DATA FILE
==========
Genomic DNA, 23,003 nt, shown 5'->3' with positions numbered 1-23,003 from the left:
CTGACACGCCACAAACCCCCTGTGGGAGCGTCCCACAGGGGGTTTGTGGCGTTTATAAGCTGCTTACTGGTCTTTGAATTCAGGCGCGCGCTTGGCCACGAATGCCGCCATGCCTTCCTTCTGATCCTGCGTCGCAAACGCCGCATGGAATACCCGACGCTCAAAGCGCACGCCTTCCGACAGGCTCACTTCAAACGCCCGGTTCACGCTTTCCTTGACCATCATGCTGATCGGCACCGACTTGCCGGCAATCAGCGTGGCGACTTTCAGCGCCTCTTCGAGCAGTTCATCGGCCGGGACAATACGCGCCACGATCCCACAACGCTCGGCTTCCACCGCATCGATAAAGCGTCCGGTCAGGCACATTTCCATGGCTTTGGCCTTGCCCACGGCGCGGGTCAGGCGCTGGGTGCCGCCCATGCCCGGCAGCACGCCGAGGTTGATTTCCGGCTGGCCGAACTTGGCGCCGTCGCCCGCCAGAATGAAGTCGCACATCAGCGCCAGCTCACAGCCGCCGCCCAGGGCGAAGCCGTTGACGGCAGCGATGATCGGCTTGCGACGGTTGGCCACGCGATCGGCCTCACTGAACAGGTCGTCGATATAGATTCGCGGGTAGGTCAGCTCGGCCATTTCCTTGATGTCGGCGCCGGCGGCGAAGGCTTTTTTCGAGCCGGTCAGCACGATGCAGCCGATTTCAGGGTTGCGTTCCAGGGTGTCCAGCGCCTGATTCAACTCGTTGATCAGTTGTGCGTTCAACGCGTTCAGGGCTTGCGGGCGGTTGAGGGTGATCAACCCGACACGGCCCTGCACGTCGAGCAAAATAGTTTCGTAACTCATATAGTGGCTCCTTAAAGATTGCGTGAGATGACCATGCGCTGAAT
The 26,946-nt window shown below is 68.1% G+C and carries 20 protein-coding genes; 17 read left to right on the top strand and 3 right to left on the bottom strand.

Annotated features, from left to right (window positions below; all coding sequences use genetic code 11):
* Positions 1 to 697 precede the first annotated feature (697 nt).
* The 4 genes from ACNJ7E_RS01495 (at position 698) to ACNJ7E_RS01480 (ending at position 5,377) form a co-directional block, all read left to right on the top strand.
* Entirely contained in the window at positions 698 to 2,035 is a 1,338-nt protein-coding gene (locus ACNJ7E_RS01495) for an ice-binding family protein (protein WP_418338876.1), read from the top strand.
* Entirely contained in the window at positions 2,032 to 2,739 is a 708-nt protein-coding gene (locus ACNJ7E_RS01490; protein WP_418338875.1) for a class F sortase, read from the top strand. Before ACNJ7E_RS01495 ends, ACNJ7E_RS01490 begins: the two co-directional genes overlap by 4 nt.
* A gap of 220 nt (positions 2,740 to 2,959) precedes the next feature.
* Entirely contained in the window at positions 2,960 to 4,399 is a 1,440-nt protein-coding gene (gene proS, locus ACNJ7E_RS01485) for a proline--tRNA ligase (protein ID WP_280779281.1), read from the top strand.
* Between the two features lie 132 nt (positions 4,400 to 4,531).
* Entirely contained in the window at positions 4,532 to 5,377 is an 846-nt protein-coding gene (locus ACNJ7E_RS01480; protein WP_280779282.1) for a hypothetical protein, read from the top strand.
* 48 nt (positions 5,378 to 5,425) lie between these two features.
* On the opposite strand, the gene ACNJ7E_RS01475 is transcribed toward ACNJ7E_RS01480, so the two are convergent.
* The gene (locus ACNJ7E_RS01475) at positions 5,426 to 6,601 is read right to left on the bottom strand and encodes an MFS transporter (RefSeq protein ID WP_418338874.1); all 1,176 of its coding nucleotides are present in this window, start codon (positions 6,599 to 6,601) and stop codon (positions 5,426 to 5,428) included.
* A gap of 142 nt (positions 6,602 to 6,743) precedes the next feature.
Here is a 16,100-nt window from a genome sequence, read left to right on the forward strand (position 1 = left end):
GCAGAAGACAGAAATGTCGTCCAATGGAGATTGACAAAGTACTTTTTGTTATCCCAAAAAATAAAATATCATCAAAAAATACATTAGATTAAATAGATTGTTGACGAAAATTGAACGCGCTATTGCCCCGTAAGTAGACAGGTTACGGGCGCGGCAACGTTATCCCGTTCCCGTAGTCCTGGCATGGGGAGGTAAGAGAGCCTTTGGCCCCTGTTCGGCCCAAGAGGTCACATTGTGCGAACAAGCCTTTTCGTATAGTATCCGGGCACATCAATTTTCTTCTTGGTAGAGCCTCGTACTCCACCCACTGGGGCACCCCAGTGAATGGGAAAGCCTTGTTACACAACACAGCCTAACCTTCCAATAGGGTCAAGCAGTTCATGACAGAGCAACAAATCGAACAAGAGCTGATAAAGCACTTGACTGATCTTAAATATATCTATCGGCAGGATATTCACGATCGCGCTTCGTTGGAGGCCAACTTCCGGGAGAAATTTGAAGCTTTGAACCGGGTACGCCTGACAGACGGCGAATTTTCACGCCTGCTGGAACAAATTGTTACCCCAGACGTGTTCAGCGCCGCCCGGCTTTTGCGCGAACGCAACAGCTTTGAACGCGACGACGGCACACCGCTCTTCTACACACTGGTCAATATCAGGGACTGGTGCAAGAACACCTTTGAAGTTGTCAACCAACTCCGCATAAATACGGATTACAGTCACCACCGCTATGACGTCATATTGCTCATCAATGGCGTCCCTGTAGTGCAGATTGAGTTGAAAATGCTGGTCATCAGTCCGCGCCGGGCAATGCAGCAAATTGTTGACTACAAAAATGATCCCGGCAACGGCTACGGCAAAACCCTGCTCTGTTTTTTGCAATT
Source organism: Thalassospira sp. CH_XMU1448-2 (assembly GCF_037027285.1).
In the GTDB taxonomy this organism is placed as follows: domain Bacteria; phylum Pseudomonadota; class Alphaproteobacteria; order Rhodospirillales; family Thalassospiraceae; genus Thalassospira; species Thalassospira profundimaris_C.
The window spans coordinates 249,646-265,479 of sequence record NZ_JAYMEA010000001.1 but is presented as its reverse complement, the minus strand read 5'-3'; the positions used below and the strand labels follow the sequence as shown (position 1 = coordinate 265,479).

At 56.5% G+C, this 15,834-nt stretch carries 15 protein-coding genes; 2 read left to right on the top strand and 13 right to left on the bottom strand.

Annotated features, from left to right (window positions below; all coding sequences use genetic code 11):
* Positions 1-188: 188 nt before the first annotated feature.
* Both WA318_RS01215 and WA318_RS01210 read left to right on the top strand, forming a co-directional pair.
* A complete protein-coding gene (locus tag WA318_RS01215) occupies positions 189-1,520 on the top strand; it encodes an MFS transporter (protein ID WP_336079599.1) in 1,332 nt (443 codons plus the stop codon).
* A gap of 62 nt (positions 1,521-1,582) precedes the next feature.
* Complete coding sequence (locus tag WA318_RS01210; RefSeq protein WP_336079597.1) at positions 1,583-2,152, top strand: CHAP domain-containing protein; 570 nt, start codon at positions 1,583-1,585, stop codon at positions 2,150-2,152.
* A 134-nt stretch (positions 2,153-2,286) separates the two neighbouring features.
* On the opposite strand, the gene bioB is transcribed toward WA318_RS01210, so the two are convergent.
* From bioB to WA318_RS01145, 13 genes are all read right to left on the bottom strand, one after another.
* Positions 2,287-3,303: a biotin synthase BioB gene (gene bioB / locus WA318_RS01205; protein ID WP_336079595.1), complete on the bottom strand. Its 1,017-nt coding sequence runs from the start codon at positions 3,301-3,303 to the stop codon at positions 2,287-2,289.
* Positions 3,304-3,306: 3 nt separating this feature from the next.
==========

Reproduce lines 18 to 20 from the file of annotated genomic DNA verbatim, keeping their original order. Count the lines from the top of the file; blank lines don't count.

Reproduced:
GCAGAAGACAGAAATGTCGTCCAATGGAGATTGACAAAGTACTTTTTGTTATCCCAAAAAATAAAATATCATCAAAAAATACATTAGATTAAATAGATTGTTGACGAAAATTGAACGCGCTATTGCCCCGTAAGTAGACAGGTTACGGGCGCGGCAACGTTATCCCGTTCCCGTAGTCCTGGCATGGGGAGGTAAGAGAGCCTTTGGCCCCTGTTCGGCCCAAGAGGTCACATTGTGCGAACAAGCCTTTTCGTATAGTATCCGGGCACATCAATTTTCTTCTTGGTAGAGCCTCGTACTCCACCCACTGGGGCACCCCAGTGAATGGGAAAGCCTTGTTACACAACACAGCCTAACCTTCCAATAGGGTCAAGCAGTTCATGACAGAGCAACAAATCGAACAAGAGCTGATAAAGCACTTGACTGATCTTAAATATATCTATCGGCAGGATATTCACGATCGCGCTTCGTTGGAGGCCAACTTCCGGGAGAAATTTGAAGCTTTGAACCGGGTACGCCTGACAGACGGCGAATTTTCACGCCTGCTGGAACAAATTGTTACCCCAGACGTGTTCAGCGCCGCCCGGCTTTTGCGCGAACGCAACAGCTTTGAACGCGACGACGGCACACCGCTCTTCTACACACTGGTCAATATCAGGGACTGGTGCAAGAACACCTTTGAAGTTGTCAACCAACTCCGCATAAATACGGATTACAGTCACCACCGCTATGACGTCATATTGCTCATCAATGGCGTCCCTGTAGTGCAGATTGAGTTGAAAATGCTGGTCATCAGTCCGCGCCGGGCAATGCAGCAAATTGTTGACTACAAAAATGATCCCGGCAACGGCTACGGCAAAACCCTGCTCTGTTTTTTGCAATT
Source organism: Thalassospira sp. CH_XMU1448-2 (assembly GCF_037027285.1).
In the GTDB taxonomy this organism is placed as follows: domain Bacteria; phylum Pseudomonadota; class Alphaproteobacteria; order Rhodospirillales; family Thalassospiraceae; genus Thalassospira; species Thalassospira profundimaris_C.